Superstar artist Ai Weiwei wrote a piece about how censorship works for the New York Times — gosh knows he’s had plenty of opportunity to gain expertise. It’s revelatory, and relevant for those of in the US more than ever.
The founders of the field of cryptanalysis, William and Elizabeth Friedman, had a cipher on their tombstone. Which was just solved.
When you study arctic glaciers that are rapidly melting away, and your samples at the Ice Core Archive melt away because of a freezer malfunction at your university.
File this under, “No shit, sherlock”: A study finds that women do more departmental service than men, and that this harms career progression.
One hundred baby! Woo hoo!
Why is it when we talk about science outreach and science education/communication, it’s always focused on kids? The adults are also where it’s at.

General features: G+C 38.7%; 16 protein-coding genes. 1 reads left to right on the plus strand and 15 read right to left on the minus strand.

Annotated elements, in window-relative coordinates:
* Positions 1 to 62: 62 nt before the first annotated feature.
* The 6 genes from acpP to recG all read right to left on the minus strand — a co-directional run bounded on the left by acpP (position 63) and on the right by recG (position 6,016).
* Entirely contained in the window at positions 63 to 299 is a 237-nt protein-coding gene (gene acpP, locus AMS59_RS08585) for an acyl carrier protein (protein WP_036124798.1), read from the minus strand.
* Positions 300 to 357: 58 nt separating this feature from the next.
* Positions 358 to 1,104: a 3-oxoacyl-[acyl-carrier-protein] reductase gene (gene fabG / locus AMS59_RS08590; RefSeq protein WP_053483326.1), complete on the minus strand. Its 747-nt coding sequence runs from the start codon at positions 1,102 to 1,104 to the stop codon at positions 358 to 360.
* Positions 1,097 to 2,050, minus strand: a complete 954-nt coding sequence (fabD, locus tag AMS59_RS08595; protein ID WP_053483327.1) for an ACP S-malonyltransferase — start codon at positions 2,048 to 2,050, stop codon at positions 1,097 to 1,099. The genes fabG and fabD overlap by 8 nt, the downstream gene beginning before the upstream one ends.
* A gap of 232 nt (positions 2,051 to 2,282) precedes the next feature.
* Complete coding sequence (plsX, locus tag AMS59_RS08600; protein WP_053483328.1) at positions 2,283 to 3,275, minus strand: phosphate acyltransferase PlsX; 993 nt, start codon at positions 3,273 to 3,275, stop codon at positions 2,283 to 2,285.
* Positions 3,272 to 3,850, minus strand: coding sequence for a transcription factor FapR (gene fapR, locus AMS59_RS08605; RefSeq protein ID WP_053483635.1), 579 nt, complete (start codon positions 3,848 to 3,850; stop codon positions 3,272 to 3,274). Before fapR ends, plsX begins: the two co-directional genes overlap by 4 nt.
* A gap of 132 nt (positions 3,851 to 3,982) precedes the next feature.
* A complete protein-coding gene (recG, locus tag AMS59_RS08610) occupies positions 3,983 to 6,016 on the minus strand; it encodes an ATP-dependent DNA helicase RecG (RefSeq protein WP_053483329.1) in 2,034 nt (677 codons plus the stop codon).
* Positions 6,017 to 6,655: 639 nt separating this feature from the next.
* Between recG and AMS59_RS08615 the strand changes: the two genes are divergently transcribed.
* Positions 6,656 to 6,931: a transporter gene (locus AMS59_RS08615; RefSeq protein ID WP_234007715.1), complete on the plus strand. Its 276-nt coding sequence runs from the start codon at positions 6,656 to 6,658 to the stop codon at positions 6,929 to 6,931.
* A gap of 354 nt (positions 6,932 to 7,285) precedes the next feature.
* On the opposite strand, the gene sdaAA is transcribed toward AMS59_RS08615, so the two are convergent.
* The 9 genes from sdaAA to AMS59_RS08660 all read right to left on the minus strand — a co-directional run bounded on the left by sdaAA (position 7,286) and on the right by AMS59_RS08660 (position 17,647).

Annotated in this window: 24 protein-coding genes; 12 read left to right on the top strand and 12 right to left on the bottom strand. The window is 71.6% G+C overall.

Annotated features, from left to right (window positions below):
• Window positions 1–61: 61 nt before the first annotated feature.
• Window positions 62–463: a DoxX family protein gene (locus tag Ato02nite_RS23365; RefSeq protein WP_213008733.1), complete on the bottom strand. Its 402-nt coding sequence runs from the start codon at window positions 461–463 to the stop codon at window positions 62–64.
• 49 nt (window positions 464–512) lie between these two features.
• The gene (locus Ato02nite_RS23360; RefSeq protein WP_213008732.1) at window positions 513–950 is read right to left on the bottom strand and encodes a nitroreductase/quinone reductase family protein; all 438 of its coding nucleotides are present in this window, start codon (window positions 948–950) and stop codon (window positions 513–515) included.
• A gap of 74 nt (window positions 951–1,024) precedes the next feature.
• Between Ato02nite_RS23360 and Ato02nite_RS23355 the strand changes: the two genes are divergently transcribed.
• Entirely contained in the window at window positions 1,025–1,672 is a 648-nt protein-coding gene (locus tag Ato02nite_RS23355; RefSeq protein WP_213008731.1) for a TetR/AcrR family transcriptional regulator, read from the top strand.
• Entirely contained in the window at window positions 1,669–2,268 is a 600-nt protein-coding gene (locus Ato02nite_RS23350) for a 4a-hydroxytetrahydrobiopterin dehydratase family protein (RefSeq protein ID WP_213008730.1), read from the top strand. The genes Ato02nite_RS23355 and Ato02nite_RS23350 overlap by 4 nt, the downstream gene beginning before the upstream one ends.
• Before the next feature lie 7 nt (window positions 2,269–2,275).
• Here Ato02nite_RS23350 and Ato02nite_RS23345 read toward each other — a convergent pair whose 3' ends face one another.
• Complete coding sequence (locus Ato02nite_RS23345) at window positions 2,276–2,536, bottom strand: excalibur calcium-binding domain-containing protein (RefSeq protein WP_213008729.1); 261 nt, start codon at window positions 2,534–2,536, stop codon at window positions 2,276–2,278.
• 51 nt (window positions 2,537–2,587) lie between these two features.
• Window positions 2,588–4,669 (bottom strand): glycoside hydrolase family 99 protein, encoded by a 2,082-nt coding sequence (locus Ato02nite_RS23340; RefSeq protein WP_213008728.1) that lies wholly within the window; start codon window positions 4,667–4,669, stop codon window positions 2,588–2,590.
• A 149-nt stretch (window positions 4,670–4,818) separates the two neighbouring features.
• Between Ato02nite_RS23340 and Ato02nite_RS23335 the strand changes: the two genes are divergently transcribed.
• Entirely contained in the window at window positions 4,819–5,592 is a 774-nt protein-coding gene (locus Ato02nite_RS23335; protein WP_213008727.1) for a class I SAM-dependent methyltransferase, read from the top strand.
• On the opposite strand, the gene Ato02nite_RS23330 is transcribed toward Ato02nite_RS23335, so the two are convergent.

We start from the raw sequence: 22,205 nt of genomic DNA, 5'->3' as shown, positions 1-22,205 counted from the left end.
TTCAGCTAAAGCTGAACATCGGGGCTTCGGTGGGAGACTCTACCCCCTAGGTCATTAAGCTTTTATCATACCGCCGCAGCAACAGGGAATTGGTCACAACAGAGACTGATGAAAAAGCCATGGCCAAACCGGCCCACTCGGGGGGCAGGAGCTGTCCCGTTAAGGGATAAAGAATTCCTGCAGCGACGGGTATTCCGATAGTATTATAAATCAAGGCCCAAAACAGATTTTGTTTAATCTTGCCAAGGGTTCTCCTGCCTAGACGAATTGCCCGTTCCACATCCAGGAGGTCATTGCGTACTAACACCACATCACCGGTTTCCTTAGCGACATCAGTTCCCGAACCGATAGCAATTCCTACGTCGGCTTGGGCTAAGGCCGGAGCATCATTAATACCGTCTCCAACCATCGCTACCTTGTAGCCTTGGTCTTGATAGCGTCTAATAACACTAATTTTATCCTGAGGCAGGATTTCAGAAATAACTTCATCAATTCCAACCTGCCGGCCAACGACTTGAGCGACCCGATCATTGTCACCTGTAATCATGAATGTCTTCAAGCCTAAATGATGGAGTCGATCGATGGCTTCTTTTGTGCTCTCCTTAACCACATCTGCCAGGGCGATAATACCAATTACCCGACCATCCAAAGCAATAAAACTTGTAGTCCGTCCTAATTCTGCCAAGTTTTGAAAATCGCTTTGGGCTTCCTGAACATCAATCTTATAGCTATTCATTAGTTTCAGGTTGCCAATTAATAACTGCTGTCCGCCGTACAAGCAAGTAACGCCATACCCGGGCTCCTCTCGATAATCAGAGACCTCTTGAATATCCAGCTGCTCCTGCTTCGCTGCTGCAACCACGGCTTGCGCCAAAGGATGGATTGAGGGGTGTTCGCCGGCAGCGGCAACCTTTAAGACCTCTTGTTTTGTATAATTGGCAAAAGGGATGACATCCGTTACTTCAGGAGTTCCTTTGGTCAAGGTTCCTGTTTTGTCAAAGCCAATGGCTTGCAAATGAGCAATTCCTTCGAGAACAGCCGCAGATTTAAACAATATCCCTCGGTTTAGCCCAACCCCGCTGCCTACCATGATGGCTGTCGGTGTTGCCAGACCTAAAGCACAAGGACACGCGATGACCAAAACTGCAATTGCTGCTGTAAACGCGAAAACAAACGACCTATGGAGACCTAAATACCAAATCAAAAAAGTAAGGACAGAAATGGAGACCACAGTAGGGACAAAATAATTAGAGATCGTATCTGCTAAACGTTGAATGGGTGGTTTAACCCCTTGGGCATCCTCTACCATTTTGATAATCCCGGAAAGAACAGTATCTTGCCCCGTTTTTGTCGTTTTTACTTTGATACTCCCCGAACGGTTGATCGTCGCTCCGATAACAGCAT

This short piece about how and why scientists use social media fits just perfectly in with my perspectives and experiences.
Rethinking my exams: “Why do we even do exams in college, anyway?”
Five practical ways you can help a first generation student succeed. If you’ve ever thought positively about anything I’ve written or shared on this topic, I bet you’ll really appreciate this piece by Abigail Dan. I bow to its wisdom and excellence.
Obsessed with smartness, by James Lang. I love this almost as much as the preceding piece.
Why facts don’t change our minds, by the inestimable Elizabeth Kolbert.
Alan Townsend wrote an op-ed that I think you really need to read: Science might save my daughter. Don’t kill it. (And in his blog, which I absolutely love and have linked to on previous occasions, he explains why he wrote the piece.)
Science censorship is a global issue – a short letter to Nature written by three Aussie ecologists.
Unlearning descriptive statistics. I thought this was really interesting.